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# Re: Would you like to share some data?

At 17:14 -0400 6/6/01, John S. Denker wrote:

[snip]

Measuring the size of the earth is an extreme case, because the answer is
so well known. Indeed, you don't even need a highway map! To get a good
estimate of the circumference of the earth, you can just measure the length
of a meter stick (which is pretty easy :-) then multiply by 40,000. Even
in less extreme cases, known quantities manage to insinuate themselves into
measurements in all sorts of ways.

Philip and Phylis Morrison did the Eratosthenes experiment some years
back for the PBS series "The Ring of Truth." They made their
independent distance measurement using the odometer of their truck as
it drove down one of those ramrod straight north-south highways in
the midwest for several hundred miles. They measured the elevation of
a star (Antares, as I recall) as it crossed the local meridian each
night.

The fact that the distance unit they used was miles, whose modern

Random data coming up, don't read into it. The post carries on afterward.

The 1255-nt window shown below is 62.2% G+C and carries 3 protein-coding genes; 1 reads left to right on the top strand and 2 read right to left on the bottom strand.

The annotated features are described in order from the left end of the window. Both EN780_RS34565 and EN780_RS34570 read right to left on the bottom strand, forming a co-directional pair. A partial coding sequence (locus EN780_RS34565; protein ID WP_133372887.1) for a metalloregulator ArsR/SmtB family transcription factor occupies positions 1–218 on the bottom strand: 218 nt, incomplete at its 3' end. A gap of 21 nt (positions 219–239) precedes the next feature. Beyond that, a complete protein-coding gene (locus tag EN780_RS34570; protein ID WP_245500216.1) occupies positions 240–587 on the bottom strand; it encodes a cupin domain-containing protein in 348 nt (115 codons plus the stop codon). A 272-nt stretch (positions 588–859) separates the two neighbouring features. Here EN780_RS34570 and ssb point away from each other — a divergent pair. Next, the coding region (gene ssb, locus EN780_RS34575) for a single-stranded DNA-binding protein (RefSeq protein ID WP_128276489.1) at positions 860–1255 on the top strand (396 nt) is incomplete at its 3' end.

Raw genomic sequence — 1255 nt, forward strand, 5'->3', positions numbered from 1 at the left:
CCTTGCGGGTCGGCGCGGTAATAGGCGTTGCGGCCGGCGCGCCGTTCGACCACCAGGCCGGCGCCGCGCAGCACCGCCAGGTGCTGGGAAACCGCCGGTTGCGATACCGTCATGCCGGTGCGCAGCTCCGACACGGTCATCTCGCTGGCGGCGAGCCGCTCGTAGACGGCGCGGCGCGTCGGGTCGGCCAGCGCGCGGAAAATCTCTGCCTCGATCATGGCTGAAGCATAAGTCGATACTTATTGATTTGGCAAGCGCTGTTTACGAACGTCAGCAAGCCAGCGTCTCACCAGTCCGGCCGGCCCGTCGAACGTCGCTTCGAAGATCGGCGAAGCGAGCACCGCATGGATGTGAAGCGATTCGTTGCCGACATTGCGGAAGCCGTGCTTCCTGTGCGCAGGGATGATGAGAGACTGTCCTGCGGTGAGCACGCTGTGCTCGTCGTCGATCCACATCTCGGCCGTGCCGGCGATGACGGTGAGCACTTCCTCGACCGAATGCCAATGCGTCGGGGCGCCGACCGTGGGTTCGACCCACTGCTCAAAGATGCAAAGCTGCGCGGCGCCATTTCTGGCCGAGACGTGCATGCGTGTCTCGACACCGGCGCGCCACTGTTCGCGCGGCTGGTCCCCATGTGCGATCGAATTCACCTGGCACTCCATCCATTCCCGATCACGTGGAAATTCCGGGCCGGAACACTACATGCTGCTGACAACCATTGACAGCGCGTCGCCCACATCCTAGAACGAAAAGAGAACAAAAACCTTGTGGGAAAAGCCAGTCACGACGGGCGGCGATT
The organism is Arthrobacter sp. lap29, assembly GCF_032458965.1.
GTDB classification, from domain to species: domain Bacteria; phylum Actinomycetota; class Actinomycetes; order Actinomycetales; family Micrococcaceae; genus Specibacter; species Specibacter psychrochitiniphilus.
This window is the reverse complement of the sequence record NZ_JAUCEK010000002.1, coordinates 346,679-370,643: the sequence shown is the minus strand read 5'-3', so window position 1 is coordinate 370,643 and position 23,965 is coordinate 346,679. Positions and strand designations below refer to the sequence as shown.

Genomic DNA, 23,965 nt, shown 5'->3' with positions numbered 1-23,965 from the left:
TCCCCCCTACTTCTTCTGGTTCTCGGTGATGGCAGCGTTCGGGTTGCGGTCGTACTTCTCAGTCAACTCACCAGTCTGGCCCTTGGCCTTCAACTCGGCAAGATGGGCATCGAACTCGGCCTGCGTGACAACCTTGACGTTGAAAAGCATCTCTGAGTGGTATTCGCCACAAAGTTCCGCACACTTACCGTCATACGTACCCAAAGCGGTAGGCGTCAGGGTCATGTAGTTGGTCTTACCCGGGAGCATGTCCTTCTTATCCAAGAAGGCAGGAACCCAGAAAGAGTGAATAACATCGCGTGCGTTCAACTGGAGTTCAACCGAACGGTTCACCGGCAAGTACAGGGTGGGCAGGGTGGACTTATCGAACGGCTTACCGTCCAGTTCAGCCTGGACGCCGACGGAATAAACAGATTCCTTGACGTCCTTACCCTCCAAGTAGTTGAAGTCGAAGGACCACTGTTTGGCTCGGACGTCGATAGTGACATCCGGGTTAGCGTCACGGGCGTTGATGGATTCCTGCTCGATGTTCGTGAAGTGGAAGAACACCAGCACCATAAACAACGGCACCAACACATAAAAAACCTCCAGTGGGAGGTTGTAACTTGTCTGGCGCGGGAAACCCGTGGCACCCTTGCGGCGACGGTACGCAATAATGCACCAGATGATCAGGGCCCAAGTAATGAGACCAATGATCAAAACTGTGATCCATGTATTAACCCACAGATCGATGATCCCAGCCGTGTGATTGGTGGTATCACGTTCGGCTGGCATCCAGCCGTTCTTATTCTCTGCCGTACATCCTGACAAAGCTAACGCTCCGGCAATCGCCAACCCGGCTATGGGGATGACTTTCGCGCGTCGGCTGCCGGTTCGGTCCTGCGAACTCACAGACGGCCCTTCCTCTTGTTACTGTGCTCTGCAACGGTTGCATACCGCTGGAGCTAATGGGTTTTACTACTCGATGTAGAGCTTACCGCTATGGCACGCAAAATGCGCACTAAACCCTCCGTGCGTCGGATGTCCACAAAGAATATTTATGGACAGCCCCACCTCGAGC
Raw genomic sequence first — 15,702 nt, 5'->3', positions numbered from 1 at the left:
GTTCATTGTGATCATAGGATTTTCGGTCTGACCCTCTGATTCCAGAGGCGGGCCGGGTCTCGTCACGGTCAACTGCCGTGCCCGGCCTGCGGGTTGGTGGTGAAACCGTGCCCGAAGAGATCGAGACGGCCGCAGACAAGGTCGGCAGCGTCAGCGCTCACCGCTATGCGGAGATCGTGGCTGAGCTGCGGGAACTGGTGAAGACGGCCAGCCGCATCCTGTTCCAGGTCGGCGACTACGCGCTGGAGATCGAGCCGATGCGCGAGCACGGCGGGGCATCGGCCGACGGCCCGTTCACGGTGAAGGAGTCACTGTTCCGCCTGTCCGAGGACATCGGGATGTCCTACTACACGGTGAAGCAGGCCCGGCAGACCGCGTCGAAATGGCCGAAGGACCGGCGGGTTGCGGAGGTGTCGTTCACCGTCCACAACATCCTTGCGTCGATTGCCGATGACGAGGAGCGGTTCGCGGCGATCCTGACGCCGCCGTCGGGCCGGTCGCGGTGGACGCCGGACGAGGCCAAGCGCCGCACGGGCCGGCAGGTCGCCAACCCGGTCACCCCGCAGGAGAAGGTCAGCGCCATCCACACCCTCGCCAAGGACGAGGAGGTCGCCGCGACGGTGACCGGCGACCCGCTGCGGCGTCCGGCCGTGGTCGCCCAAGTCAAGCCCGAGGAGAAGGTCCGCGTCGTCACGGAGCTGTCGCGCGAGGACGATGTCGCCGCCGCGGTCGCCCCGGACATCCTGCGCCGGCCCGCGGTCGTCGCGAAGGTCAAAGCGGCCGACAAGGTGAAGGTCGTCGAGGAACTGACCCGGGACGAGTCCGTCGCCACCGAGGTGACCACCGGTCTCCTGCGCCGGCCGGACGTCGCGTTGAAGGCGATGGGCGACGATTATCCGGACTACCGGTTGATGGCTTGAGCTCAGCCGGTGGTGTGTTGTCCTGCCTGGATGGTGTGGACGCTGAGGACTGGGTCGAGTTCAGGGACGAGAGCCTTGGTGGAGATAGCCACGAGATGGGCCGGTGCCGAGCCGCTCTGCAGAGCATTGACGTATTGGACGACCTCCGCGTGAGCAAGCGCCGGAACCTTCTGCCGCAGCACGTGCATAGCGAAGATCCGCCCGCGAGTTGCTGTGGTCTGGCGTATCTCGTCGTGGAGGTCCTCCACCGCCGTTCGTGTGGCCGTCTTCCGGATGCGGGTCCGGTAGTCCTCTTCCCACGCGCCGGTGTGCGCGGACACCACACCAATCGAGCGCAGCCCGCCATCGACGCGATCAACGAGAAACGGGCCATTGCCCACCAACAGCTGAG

definition is related to the meter, which was originally related to
the circumfirence of the earth is really irrelevant. They could have
measured the distance traveled in truck lengths, or (as E. did) in
stadia (which were related to the average length of a human stride),
or any other arbitrary unit (furlongs or chains, or any other unit
whose origin is unrelated to the circ. of the earth). Then measuring
the earth's circ. in these units and comparing that to a nominal
definition of the meter as 1/40,000,000 of the earth's circ., would
give the relationship between the units, but no prior assumptions
about the size of the earth enter into this sort of procedure.

Unfortunately, when you have two static groups and cannot directly
measure the distance between them, the problem is a bit more
complicated, as John D. and John B. have eloquently pointed out.

Hugh
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